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how to peer review an essay

how to peer review an essay

12) Give your recommendation to the editor.
Publons allows you to record, verify, and showcase your peer review contributions in a format you can include in job and funding applications (without breaking reviewer anonymity).

Most people need instruction and practice in both giving and making use of constructive feedback. You can help your students.

  • Calibrated Peer Review – a more detailed introduction to Calibrated Peer Review, with an example and references.

How to peer review an essay
2. Teach peer review as an essential part of the writing process. Emphasize to students that peer review is not just a course requirement: it is an essential part of the writing process that all successful writers engage in at some point. Your students may not realize the extent to which scholars and other professionals practice peer review as an integral part of producing effective writing in their fields. Consider explaining why, as a scholar, you find peer review helpful-even when you do not agree with or appreciate every comment made by a peer- reviewer. For example, you might tell them about a specific instance when a reader’s comments helped you to clarify and strengthen your writing.
There are several possible reasons behind such responses:

Because it is so hard to break out of the perspective from which you originally wrote, the easiest and fastest way to true revision is to get some help. This is where peer review comes in. Another reader will, by definition, see what you have written from a different perspective than you do. If you can come to see your writing through the eyes of another, you are already reflecting mindfully on what you have written. And the more practice you have at seeing what you have written from outside your own perspective, the better you will get at doing your own revision. So the key to effective peer review is to show the writer how his writing looks from another perspective.
The problem with both general praise and general criticism is that they are so general. They don’t point clearly to anything the writer can do, except perhaps start over. If this is the kind of peer review you have received in the past, you are probably right in thinking it was a waste of time. Both approaches are “mindless,” in just the way we have used the term in the past.

I was very pleased to see the within-isolate behavior was consistent in replicate experiments one year apart. The authors further argue that the between-isolate differences in behavior arise from a Founder’s effect, at least in the differences in locomotor behavior between the Paris lines CS_TP and CS_JC. I believe this is a very reasonable and testable hypothesis. It predicts that genetic variability for these traits exist within the populations. It should now be possible to perform selection experiments from the original CS_TP population to replicate the founding event and estimate the heritability of these traits.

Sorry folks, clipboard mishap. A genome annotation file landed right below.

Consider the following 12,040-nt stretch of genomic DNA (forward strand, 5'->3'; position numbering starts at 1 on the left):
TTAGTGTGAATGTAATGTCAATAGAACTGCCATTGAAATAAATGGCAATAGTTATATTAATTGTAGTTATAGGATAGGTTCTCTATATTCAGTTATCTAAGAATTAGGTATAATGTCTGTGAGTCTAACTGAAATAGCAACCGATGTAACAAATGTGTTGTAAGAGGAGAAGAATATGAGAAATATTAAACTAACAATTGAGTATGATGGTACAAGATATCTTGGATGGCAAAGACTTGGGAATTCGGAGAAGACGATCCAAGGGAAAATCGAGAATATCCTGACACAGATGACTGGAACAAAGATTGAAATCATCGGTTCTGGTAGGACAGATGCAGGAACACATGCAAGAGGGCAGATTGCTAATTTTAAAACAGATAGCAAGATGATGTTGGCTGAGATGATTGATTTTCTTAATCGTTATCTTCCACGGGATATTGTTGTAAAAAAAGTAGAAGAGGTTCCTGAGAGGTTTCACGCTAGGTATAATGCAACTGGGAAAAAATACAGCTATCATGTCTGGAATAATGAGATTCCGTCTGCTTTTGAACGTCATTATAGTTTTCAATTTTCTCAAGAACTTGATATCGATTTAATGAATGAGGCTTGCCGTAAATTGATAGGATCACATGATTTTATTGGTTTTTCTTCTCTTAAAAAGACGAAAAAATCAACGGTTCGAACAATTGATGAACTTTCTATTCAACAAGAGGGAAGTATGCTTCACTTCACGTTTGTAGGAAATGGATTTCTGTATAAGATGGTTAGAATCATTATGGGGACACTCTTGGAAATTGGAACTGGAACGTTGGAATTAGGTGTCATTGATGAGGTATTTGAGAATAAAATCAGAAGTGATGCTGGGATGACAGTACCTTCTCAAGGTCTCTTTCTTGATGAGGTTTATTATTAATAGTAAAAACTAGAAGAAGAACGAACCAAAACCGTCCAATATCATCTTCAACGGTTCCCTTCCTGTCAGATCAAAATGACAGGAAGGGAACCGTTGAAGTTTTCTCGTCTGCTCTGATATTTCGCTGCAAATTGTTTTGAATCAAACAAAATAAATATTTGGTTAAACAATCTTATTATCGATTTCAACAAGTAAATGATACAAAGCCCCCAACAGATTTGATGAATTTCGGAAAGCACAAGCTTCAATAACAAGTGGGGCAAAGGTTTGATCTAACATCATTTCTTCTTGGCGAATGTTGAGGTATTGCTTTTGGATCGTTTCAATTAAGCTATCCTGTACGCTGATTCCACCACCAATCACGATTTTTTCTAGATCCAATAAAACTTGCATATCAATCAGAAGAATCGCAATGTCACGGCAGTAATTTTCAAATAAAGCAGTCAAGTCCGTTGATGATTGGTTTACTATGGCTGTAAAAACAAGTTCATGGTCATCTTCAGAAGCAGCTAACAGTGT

Finally, as cardiac electrophysiologists, we would like to stress that it seems that our dream of testing drug effects on human ventricular myocytes seems to come true. Indeed, human atrial myocytes are technically, ethically and logistically difficult to get, but human ventricular are almost impossible to be obtained unless from the explanted hearts from patients at the end stage of cardiac diseases. Here the authors demonstrated that ventricular myocytes derived from hiPS generate beautiful action potentials that can be recorded with this automated equipment. The traces shown suggested that there was not alternation in the action potential duration. Is this a consistent finding? How long do last these stable recordings? The only comment is that resting membrane potential seems to be somewhat variable. Can this be resolved? Is it an unexpected veratridine effect? Standardization of maturation methods of ventricular myocytes derived from hiPS will be a big achievement for cardiac cellular electrophysiology which was obliged for years to the imprecise extrapolation of data obtained from a combination of several species none of which was representative of human electrophysiology. The big deal will be the maturation of human atrial myocytes derived from hiPS that fulfil the known characteristics of human atrial cells.

References:

http://serc.carleton.edu/sp/library/peerreview/how.html
http://teachingcenter.wustl.edu/resources/writing-assignments-feedback/using-peer-review-to-help-students-improve-their-writing/
http://www2.palomar.edu/users/jtagg/thinkpeerrev.htm
http://f1000research.com/for-referees/peer-reviewing-tips/examples
http://www.tandfonline.com/doi/full/10.1080/1573062X.2019.1581232